Remember a few weeks back when everybody was all excited about the discovery of gravitational waves from black holes and the New York Times called the recordings of the waves “one of the great sound bites of science” and you were all like, “Woah, that’s so cool. I wonder what they’re talking about?” You should have asked Drexel physics professor Stephen McMillan, because without him, those gravitational waves might never have been found.
Turns out that back in 2000, when the Laser Interferometer Gravitational-Wave Observatory (affectionately known as LIGO 1) was just getting off the ground in Washington state and Louisiana, McMillan published a paper, coauthored with a scientist then at Boston U., that laid out a game plan for “calculating how many black hole binaries could be created and scaling that number up to the galaxy and universe levels,” according to a story on the DrexelNow website (because you don’t think we could explain this stuff, do you?):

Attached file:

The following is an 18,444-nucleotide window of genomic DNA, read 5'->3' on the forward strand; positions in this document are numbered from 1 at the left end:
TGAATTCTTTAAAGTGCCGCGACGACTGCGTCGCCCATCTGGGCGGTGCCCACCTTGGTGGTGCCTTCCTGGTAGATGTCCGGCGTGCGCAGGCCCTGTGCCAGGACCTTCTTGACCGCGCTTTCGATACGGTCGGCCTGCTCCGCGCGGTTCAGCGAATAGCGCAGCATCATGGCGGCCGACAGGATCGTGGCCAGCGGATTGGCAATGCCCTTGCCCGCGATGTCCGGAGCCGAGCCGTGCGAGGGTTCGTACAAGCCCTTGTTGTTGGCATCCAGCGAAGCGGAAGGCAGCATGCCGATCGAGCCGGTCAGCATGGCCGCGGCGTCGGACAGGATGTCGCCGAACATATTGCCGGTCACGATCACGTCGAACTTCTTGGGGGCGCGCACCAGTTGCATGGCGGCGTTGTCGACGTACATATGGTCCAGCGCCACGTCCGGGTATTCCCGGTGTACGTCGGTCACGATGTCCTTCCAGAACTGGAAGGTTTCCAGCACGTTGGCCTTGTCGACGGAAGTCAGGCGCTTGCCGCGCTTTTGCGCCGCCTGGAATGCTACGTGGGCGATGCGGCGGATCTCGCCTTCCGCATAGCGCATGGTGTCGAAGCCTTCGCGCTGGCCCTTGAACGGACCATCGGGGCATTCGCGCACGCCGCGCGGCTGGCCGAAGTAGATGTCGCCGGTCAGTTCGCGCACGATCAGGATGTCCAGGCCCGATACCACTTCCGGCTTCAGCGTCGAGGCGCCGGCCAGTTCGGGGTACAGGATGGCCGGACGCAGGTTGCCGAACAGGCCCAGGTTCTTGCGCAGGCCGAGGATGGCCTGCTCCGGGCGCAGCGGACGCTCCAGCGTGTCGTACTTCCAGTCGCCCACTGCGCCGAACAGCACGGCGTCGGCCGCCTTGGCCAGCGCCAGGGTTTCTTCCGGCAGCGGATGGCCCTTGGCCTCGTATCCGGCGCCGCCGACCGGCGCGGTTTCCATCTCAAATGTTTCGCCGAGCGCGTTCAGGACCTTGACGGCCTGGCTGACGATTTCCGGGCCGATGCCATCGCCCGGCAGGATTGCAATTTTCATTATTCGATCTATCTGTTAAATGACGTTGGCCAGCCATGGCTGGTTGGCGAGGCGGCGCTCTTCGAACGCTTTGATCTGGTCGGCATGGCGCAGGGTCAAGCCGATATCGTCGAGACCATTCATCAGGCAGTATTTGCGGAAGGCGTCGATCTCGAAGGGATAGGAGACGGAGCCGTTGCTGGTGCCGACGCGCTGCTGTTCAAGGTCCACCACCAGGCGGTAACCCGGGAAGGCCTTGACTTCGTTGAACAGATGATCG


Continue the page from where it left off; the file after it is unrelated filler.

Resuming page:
“Back in 2000, the gravity wave community were pretty desperate for something they’d be able to observe. We wrote this paper when the LIGO people were grasping at straws,” McMillan recalled. “We looked at neutron star mergers and black hole mergers, which are most likely to occur in star clusters. We developed the procedure to make estimates for scale. We put together the methodology that a lot of other papers used.”
The paper, McMillan explained, was strictly speculative; he was just trying to “improve our understanding” of black holes. But his work pointed LIGO scientists in the right direction to search for and record the waves, which confirmed the last remaining piece of Einstein’s general theory of relativity. McMillan’s paper was cited in the paper LIGO put out to confirm its discovery of the waves, and the way we look at our universe changed. All of which is pretty cool, even if we’re still not entirely sure what black holes are. Luckily, we have McMillan and Drexel to think about that.
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